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Michael Adler on sustainable mobility in Germany

For 16 years, Michael Adler has been managing director of ‘fairkehr’ publishing and editor-in-chief of the magazine of the same name, representing Germany’s ecologically sound automobile association, the Verkehrsclub Deutschland (VCD). In this interview, he explains how mobility ought to change in Germany to become truly fit for the future.

The Verkehrsclub Deutschland (VCD) works as a non-profit environmental association. Since 1986, it has advocated ecologically sound transport policies. Michael Adler is editor-in-chief of ‘fairkehr’, the VCD magazine on the environment, transport, leisure and travel, and for many years he has been addressing the ‘future of mobility’. He is also the founder and owner of ‘tippingpoints – the agency for sustainable communications’.

Why did you choose to specialise in the topic of mobility?

Michael Adler: With hindsight, I’d say it happened rather by chance. My aim was to get more involved in environmental issues. I might as easily have ended up with Greenpeace or the Öko-Institut, but at the time ‘fairkehr’ was advertising a position. That’s not to say I wasn’t already interested in the subject of mobility. But with that job, of course, it became more important to me.

What interests you about mobility?

Michael Adler: I’ve been editor-in-chief of ‘fairkehr’ for 16 years now and the subject has never bored me, even for a single day. I’m fascinated by the reasons why people move, by how quickly and how often they move, and how they feel when they do so – whether it’s by train or car or bike, or on foot.

Are there any other subjects that are particularly important to you?

Michael Adler: Mobility is just one part of the larger debate surrounding sustainability. Above all it’s about how our children and grandchildren can continue to live good lives in the future. Sustainable mobility alone will not be enough to achieve this. Topics like energy, travel and consumption are every bit as important. All these things are tied together.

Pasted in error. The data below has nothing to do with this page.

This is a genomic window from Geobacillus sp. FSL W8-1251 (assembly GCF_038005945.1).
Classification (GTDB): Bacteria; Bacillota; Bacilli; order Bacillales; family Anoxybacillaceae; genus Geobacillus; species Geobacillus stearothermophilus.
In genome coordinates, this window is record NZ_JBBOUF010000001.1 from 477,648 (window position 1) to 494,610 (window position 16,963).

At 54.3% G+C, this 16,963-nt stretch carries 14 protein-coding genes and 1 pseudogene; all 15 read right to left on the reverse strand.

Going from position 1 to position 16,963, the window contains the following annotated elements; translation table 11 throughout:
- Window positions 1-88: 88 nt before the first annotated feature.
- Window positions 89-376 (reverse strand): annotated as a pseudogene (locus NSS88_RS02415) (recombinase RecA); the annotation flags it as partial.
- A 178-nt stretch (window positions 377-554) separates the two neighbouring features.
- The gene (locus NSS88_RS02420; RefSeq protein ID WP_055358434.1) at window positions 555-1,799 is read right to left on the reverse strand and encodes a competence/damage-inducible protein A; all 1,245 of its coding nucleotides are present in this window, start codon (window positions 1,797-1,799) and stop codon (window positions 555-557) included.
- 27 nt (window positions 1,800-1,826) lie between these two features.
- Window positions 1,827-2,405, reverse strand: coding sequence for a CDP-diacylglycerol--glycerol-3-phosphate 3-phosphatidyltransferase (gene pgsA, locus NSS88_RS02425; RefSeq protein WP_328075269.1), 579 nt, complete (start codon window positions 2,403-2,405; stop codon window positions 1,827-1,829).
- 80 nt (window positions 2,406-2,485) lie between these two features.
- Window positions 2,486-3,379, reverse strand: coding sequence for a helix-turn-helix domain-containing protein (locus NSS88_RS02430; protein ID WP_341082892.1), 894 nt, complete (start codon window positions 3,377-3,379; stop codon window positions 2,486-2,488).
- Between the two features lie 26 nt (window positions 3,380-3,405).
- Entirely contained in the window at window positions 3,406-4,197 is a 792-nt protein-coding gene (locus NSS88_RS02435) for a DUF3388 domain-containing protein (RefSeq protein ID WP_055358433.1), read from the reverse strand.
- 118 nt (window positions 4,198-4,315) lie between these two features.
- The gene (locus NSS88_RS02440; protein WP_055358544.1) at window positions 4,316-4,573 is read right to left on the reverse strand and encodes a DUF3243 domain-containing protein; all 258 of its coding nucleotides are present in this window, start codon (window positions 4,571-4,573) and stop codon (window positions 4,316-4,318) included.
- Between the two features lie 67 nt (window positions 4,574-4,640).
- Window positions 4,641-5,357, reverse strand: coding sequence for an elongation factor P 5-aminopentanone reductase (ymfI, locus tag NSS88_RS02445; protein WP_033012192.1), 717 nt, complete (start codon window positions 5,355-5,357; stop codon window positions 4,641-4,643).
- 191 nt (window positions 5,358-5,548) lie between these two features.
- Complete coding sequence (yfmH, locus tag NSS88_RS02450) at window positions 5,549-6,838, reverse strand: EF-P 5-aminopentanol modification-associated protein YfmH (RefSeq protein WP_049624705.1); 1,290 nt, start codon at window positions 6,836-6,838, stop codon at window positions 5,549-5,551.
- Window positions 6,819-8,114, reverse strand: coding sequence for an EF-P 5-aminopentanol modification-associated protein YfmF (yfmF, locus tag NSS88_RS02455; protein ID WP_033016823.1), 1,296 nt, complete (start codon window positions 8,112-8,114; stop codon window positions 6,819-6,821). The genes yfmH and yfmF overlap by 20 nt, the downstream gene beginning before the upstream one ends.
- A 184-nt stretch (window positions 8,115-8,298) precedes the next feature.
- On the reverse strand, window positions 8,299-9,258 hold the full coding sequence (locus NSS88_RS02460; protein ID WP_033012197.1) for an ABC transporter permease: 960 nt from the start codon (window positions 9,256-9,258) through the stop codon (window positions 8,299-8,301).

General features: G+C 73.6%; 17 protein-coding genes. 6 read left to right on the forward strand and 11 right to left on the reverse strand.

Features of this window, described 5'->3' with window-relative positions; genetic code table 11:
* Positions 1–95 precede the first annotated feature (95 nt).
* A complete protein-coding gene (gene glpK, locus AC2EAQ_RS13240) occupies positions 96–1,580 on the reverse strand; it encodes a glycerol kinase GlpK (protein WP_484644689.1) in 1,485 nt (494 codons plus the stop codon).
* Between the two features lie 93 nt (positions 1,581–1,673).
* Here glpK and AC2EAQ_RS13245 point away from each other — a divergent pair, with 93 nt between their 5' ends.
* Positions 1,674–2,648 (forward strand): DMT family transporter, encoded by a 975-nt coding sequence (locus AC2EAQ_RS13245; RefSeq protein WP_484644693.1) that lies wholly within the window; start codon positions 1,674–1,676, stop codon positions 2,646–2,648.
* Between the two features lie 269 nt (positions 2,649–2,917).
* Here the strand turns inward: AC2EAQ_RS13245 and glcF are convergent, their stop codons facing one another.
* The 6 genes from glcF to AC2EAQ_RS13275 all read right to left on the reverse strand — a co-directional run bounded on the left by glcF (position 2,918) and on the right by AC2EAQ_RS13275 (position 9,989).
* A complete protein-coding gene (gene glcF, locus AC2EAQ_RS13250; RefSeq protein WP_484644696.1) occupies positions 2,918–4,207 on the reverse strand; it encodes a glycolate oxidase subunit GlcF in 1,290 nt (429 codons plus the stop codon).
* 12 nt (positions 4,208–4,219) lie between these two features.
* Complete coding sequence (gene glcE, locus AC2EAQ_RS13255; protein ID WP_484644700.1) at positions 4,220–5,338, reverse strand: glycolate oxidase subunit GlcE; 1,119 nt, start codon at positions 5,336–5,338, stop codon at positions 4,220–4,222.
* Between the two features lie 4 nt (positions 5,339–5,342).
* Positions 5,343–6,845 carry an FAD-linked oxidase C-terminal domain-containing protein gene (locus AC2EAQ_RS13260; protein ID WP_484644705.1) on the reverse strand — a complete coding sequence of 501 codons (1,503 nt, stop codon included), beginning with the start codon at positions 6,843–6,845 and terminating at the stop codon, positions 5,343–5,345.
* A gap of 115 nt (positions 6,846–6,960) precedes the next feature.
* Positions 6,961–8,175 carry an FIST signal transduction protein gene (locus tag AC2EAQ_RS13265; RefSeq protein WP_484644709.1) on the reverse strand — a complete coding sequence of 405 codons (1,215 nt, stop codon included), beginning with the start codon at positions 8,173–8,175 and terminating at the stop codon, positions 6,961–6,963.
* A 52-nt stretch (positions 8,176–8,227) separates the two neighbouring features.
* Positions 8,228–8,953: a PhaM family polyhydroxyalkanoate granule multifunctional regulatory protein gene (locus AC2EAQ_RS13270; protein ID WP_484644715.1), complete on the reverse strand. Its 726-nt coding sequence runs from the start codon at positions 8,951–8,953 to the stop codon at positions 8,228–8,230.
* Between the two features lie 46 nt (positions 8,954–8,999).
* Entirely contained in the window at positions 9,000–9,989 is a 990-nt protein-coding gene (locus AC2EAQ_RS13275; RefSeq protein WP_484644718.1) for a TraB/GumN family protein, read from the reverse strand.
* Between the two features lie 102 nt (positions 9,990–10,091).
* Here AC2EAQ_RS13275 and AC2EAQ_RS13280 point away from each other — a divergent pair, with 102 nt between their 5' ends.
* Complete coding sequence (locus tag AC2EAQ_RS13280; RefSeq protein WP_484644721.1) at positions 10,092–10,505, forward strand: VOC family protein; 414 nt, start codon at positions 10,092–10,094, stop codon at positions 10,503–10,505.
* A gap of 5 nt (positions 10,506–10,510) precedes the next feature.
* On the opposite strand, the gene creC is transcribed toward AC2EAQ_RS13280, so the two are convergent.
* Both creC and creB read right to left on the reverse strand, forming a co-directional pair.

Book tip: Generation Mietwagen

In his book ‘Generation Mietwagen’ (‘Car Rental Generation’, not available in English), Michael Adler looks at the reorientation of many Germans, away from car ownership and towards a new form of mobility. He explains why such new thinking can have a big impact on mobility in the future, and how attractive options like car sharing and ride sharing or bikes-on-demand can be. Pointing to the increasing scarcity of resources, as well as the overloaded transport systems and growing environmental problems, he makes it clear why the development of sustainable mobility is unavoidable.

Sustainable mobility gets little coverage in the media

Do you think that it’s harder to get the general news media to report on green issues than on other stories?

Michael Adler: Definitely. I sometimes feel that many journalists are only interested in the majority. The Greens are just a small party with eight per cent of the vote, so only a small portion of the readers want to know anything about so-called green issues. The large parties are able to play up what are really just side-shows, such as the debate over road-pricing, and then that fills the newspapers – especially when it involves staffing issues.

And always, when there’s no big industry backing an idea, coverage quickly gets dropped. Car sharing has now become a popular topic because providers like Deutsche Bahn and BMW are getting involved. Cycling sometimes comes under the scrutiny of the journalists, too, but ‘walking’ is, as ever, basically ignored as a potential subject. It’s not really an environment topic and it’s not really mobility, and it’s just not big enough to get into the business pages.